For the ninth year in a row I mixed the Tulsa Ballet’s production of The Nutcracker.
I was on a quest to do something a little different for this year’s production since I’ve long since gotten bored with it. One suggestion that I received was to set up use an automixer for the orchestra. Our Yamaha CL5 has a built in 16 channel Dan Dugan Automixer. My orchestra set up was 14 mics this year, so it fit nicely into the 16 channel Dugan automixer.
The Dugan Automixer is meant to be used primarily for voice for talking head type events. I’ve used the Dugan before, mainly for floor mics for tap dance shows and I think it works well in that respect and gets a little more gain before feedback. So I was curious to hear how it would fare in an orchestral music environment.
So, the thing about Yamaha’s implementation of the Dugan Automixer is; is that it takes up 8 channels of the graphic EQs on the CL5’s Number 1 Virtual Rack. Meaning that you can’t have both graphic EQs and the Dugan inserted at the same time in that rack. If you want to use 16 channels of the Dugan Automixer, then you have to use up 16 channels of the graphic EQ. So that leaves you will only Virtual Rack Number 2 for your graphic EQs, if you need them. It’s not a big deal for me, since I rarely use the graphic EQs on our standard console set up.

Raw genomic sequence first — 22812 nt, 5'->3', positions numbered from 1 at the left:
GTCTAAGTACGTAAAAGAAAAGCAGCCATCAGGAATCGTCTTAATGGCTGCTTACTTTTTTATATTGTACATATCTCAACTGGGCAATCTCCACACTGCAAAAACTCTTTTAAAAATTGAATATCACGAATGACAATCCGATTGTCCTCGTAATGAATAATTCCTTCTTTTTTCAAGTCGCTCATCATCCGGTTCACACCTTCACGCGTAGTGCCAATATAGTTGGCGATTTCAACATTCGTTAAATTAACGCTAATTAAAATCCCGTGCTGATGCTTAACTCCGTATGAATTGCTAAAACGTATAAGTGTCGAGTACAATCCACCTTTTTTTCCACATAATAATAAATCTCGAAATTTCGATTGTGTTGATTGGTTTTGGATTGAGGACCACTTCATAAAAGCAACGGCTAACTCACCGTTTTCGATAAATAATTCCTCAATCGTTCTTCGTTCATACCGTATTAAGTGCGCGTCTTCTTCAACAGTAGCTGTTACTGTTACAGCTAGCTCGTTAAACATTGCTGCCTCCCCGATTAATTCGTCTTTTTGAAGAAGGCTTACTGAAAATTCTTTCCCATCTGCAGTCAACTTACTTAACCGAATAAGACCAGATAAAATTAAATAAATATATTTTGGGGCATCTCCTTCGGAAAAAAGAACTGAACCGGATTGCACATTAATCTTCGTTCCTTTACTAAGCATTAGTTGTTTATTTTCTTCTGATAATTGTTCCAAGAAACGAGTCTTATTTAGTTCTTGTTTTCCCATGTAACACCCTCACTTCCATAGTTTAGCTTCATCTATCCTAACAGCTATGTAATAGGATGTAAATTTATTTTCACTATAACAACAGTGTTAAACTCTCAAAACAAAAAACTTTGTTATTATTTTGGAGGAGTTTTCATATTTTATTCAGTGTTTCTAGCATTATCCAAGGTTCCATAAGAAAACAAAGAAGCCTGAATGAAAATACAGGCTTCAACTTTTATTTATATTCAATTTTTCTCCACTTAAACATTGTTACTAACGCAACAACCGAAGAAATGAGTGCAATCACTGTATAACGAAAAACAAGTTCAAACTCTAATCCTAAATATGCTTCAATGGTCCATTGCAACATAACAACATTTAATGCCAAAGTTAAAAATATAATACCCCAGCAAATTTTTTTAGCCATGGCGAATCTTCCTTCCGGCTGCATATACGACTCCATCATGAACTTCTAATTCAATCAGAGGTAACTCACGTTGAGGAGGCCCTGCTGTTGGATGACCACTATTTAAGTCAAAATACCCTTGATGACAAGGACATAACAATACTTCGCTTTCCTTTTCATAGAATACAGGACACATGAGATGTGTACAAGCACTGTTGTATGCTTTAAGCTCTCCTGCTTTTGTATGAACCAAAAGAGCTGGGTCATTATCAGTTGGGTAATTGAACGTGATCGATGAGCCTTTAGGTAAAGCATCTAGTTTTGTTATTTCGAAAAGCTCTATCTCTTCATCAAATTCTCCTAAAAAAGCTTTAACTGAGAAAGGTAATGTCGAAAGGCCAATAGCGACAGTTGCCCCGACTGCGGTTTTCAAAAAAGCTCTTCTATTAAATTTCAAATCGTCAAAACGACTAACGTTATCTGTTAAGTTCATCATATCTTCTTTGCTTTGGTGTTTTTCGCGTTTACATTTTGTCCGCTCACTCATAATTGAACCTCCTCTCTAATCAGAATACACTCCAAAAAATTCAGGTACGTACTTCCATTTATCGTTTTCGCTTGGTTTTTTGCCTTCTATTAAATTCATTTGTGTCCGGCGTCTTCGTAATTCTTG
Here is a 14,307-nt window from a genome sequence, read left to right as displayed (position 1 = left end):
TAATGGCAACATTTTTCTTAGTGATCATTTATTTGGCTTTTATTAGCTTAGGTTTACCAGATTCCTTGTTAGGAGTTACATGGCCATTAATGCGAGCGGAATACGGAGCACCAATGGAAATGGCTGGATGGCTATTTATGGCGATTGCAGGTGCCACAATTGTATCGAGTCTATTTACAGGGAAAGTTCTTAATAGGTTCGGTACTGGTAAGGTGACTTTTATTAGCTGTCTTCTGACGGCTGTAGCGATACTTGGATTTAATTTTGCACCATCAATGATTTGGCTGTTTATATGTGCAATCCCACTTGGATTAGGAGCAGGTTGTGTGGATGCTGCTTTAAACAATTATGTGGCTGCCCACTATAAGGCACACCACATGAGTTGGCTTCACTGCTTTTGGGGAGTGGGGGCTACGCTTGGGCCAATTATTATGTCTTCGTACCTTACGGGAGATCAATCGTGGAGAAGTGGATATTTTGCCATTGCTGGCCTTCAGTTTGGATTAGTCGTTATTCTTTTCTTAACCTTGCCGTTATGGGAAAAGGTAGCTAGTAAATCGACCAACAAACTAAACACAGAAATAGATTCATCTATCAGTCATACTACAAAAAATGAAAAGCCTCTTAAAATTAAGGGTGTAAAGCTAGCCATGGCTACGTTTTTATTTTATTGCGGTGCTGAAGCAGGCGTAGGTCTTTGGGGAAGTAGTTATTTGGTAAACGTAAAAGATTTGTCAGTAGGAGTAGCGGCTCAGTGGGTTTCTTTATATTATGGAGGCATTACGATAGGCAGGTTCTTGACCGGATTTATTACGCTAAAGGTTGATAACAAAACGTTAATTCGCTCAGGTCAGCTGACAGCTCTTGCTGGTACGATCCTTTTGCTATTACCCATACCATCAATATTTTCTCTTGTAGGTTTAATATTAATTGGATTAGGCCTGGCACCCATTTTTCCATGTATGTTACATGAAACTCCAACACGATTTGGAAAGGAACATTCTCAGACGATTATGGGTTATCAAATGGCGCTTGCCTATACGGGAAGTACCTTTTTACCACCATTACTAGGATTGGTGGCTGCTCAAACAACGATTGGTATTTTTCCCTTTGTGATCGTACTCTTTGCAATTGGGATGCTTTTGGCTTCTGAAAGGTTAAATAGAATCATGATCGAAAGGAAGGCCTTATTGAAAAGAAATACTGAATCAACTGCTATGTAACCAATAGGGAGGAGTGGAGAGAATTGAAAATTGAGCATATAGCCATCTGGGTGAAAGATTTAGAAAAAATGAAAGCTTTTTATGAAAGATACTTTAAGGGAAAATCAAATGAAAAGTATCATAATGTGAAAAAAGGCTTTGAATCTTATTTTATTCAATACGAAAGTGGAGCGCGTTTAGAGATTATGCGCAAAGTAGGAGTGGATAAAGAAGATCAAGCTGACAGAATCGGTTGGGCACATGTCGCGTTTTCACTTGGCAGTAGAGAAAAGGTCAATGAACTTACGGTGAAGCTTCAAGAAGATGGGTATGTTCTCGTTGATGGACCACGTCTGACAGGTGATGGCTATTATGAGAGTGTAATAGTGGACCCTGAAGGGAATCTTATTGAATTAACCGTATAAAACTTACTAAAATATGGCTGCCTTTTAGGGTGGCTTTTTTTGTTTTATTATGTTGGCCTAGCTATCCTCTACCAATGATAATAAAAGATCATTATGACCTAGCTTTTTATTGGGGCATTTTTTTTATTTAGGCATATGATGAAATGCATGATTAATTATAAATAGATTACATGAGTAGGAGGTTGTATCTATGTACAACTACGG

My set up is identical to last year’s set up, which you can read about here:
Except that I added one extra Shure SM81 for the percussion section since they were more spread out in the pit this year. This gave me 14 channels in the pit orchestra and fit nicely in the 16 channel Dugan Automixer.
Overall I was happy with the performance of the Dugan in orchestral music. It seemed to have a little more gain before feedback which I think helped the smaller orchestra sound a little fuller overall.